WhyBike Motorcycle Blog

Auxiliary lighting for the R1200GS: Hella FF50 Fog Light Installation

By James - 11/30/2012

I wanted to add extra lighting to the 1200GS. I have a headlight modulator for the day but I needed some extra lighting for night. That is why I chose fog lights. I can run them at night as long as the focused part of the beam does not shine in the eyes of other motorists. On top of the increased visibility to others, I also wanted to improve the illumination that the lights put out. It is a fine line between bright headlights that let you see and lights that sear the retinas of other motorists.

The Hella FF50s have some pros:

  • They are well made in Germany
  • The shape and materials match the BMW R1200GS design
  • The price is the best value for the money

I looked at Clearwater and Rigid Industries LED lights but at $400-$700 without mounting options, it seemed a little too expensive compared to the Hellas. I got the kit from Fernblau for about $160 after the currency conversion. It comes with brackets, wiring, electrical connections and an Autoswitch.

The only downside is that the kit (lights and brackets) I got come from Germany. It took about 10 days to show up but it was a little tough without help from Google Translate. Americans will need to order through the Web site, and then email to finalize payment through Paypal.

I utilized the Autoswitch that came with the kit and wired it to the turn signal cancel switch. Holding the switch activates the lights on or off. In order to wire it to the TSC switch, I had to remove the tank, which is surprisingly easy on a GS, and solder the trigger wire to the TSC wire. The other wire I had to tap into was a power source that was hot when the ignition was on but off when the key was out. I have a heated seat that is wired to the ignition so I used that. Past that it was just wiring up the relay and zip-tieing the wires out of the way.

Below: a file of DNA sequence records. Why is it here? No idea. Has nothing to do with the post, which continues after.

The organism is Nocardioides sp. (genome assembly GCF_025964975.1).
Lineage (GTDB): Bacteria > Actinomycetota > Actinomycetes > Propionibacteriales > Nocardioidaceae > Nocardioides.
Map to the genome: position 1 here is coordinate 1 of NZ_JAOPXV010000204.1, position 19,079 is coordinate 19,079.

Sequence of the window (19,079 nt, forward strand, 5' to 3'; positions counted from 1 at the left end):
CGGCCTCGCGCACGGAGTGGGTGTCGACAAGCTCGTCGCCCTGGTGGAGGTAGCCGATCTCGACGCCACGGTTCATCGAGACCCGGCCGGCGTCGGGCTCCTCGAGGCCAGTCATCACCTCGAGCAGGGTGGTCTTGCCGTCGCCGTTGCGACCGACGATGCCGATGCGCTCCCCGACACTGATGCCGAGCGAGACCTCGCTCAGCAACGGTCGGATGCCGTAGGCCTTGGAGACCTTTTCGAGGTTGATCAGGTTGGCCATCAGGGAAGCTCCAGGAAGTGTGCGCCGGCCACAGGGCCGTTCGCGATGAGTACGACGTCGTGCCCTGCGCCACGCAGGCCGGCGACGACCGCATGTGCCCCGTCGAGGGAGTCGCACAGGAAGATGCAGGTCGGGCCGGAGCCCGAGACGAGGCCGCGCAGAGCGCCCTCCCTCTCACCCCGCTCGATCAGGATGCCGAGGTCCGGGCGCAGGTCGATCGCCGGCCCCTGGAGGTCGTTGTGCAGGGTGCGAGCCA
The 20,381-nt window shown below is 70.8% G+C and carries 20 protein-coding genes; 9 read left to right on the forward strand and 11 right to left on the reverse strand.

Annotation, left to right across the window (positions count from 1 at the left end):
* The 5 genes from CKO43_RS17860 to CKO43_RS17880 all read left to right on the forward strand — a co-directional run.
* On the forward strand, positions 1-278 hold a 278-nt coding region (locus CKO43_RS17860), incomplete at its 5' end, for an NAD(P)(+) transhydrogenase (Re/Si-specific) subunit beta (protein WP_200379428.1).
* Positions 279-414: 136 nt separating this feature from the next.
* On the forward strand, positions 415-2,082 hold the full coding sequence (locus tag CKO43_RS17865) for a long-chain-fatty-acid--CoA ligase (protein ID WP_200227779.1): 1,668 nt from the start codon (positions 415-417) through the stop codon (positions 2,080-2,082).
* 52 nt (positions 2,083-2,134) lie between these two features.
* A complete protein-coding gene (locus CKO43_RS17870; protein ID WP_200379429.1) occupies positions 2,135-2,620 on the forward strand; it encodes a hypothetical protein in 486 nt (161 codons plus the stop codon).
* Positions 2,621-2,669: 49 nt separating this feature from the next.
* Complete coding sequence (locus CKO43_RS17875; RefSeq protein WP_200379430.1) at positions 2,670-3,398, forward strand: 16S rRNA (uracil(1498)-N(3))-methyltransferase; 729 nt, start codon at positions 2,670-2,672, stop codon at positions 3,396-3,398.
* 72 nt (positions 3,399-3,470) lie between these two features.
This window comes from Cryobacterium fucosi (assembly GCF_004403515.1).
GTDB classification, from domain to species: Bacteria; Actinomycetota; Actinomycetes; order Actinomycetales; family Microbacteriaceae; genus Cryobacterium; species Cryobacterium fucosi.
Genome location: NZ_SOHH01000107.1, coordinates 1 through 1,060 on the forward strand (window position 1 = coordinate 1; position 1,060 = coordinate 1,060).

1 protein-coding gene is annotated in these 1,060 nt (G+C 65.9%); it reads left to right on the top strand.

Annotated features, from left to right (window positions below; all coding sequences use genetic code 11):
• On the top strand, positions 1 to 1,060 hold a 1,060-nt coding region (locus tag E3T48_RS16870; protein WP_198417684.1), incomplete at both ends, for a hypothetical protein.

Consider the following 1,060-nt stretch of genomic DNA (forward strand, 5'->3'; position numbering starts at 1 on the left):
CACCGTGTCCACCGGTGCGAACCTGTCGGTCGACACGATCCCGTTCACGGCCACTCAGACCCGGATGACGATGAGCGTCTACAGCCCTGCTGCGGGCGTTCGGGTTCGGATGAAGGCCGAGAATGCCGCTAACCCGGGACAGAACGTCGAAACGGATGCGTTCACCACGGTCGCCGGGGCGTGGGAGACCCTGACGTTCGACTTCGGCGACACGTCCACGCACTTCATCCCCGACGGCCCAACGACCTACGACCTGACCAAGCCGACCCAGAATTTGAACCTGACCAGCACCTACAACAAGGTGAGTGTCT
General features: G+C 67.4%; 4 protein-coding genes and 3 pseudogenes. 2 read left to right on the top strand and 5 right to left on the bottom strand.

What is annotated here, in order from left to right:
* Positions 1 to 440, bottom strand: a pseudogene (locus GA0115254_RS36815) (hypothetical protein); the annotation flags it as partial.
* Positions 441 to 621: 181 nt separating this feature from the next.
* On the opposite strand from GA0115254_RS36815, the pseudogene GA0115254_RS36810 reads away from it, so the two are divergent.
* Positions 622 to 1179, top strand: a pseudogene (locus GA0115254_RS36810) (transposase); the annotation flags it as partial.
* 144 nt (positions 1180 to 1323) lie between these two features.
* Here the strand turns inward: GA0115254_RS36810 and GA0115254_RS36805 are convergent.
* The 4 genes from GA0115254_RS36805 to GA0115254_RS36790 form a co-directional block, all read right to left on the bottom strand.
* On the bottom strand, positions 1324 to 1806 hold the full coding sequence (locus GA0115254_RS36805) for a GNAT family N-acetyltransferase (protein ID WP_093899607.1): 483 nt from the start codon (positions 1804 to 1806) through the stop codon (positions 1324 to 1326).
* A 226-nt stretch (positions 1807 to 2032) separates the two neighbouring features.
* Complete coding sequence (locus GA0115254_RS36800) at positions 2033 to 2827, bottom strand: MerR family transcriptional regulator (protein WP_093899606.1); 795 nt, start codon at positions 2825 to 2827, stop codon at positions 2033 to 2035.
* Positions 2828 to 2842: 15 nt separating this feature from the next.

Here is a video of the comparison of my low beam vs the Hella FF50s during my nighttime commute home and some photos of the lights.

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Removing the rear wheel from a V-Star

By James - 9/3/2007

My wife and I took a trip through the Southwest last year and unfortunately during the trip I developed a wobble. I tracked it down to the spokes and when I returned I put the bike in the back of the garage to deal with later. Well I was a bad owner and it was a year later when I got to it. So the battery was dead, I had lost the screws to the headlamp I was repairing and the spokes were still loose. So with Las Vegas Bikefest on the horizon, and me not wanting to ride the sportbike down there, I decided to get this thing back up and running. The shops that true spokes all wanted the wheel off the bike, so I had to learn how to do it. With the Clymers manual and my tools I figured it out. Here is how I did it. . .

You will need the following tools:

  • A motorcycle jack
  • Size 19 wrench
  • Size 19 ratchet
  • Size 14 ratchet or wrench
  • Size 12 ratchet or wrench
  • Torque wrench
  • Allen wrenches
  • Lithium grease

Unbolt the torque arm (size 12 bolt) . . .

. . .and unscrew the brake rod from the drum.

Move to the other side and remove the four gearcase bolts (size 14).

At this point raise the jack so that the tire is still resting on the ground but all weight is off of it. This will make the next step easier. With a wrench holding the right axel bolt (size 19) . . .

and another wrench on the left side, loosen the bolt.

With the nut loosened you can roll the wheel backwards disengaging the shaft. Roll the wheel back until it hits the fender. Then lift the jack so that you can get the wheel out from under it.

To install the wheel, remove the U-joint cover and lubricate the splines of the shaft and U-joint and reverse the steps to remove the wheel. But finger tighten all the bolts before turning to the proper torque.

The torque specs for each bolt is . . .
Rear axle nut - 92 N-m
Gearcase bolts - 70 N-m
Torque arm nut - 20 N-m

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